Thursday, October 23, 2008

Congressional Hearings: Who is to blame?

Do you have a credit card? Do you have debts? Are you still paying off your car or house? If so, you are part of a large system that borrowed itself out of the last financial crisis (in 1997). We merely postponed the pain and had record surges on stock exchanges. After record profits the pendulum swings the other way - always has, and always will? Who is to blame. Go and look in the mirror and quit fingerpointing finance ministers. We are all part of the problem, and problem is greed.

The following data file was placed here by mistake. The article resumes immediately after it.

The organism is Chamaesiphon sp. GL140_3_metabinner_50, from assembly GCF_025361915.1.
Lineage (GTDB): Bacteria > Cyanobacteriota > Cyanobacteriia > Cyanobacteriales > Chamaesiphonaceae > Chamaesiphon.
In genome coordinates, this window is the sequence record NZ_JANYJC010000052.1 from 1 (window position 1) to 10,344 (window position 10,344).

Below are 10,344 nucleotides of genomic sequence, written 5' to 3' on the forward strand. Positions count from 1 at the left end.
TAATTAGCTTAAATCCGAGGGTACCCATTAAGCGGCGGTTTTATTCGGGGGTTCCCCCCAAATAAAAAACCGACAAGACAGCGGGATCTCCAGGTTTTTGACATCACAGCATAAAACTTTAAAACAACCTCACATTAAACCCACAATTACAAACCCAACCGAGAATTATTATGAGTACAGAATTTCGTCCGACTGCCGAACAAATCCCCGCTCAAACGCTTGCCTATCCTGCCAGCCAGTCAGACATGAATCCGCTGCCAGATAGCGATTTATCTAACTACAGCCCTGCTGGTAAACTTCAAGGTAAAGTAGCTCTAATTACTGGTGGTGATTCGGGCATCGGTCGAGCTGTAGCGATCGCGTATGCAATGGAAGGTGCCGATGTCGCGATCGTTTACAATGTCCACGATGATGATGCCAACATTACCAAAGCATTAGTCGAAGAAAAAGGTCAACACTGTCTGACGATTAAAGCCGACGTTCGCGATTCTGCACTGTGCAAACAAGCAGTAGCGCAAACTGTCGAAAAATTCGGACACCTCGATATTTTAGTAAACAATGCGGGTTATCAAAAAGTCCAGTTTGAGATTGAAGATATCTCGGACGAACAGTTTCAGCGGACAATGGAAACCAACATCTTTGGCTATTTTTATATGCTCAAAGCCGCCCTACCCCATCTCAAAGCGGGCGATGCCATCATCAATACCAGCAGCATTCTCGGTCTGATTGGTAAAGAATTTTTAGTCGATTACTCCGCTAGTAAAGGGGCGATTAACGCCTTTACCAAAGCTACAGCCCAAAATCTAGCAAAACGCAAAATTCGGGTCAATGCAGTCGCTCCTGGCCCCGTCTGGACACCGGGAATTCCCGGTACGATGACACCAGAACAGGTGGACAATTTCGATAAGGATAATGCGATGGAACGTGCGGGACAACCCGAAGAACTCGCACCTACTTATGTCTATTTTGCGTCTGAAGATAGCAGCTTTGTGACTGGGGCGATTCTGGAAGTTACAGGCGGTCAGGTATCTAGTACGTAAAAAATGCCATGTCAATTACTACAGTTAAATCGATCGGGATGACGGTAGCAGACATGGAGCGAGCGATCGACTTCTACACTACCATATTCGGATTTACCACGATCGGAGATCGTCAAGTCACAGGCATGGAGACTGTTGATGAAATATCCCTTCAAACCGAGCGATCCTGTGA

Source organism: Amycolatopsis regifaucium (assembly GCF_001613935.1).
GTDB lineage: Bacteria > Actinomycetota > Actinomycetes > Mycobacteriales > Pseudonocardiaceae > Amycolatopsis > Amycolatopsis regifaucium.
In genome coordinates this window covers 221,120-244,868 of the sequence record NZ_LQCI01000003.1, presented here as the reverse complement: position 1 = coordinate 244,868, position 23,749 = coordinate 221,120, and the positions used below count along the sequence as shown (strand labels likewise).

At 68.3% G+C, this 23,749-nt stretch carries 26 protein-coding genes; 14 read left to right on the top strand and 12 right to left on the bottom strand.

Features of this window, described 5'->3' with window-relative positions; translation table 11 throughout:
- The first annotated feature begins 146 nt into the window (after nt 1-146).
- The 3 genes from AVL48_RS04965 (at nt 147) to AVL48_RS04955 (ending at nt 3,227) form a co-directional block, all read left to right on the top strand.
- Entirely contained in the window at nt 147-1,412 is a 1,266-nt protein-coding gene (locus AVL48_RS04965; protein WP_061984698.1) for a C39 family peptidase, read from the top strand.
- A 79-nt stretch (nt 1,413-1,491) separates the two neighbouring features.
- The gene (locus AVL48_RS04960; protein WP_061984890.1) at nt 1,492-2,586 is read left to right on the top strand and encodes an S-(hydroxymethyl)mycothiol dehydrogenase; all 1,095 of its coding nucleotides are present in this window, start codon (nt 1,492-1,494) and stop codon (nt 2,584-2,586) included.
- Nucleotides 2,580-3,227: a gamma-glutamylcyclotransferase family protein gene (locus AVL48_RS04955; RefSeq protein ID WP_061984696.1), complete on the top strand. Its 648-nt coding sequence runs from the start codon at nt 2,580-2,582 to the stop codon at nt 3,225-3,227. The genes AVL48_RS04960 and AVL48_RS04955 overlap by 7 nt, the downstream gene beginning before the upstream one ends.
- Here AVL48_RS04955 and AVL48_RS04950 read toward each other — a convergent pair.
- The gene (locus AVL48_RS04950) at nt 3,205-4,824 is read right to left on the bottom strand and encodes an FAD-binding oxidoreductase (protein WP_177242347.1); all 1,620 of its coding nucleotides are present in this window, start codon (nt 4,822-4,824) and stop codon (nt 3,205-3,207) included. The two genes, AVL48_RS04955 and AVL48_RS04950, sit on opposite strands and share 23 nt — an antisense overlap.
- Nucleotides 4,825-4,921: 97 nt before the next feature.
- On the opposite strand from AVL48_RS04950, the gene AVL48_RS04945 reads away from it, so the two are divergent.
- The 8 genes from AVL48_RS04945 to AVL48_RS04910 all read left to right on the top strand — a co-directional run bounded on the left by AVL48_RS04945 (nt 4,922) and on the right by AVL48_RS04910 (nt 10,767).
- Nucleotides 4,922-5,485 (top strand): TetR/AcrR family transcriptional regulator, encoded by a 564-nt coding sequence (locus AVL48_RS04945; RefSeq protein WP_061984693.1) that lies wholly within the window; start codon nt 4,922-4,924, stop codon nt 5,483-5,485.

clipped from

Once praised as the "maestro" of the U.S. financial system during the 1990s economic boom, Greenspan, who was succeeded in 2006 by Ben Bernanke, was likely to find himself defending actions he took that are being blamed for contributing to the current crisis.

Critics charge that he left interest rates too low in the early part of this decade, spurring an unsustainable housing boom, while also refusing to exercise the Fed's powers to impose greater regulations on the issuance of new types of mortgages, including subprime loans. It was the collapse of these mortgages and rising defaults a year ago that triggered the current crisis.

Greenspan recently described the current episode as the type of wrenching financial crisis that comes along only once in a century. He has defended the use of derivatives, so-named because their value is derived from the value of an underlying asset. He said they were useful in helping to spread risks.

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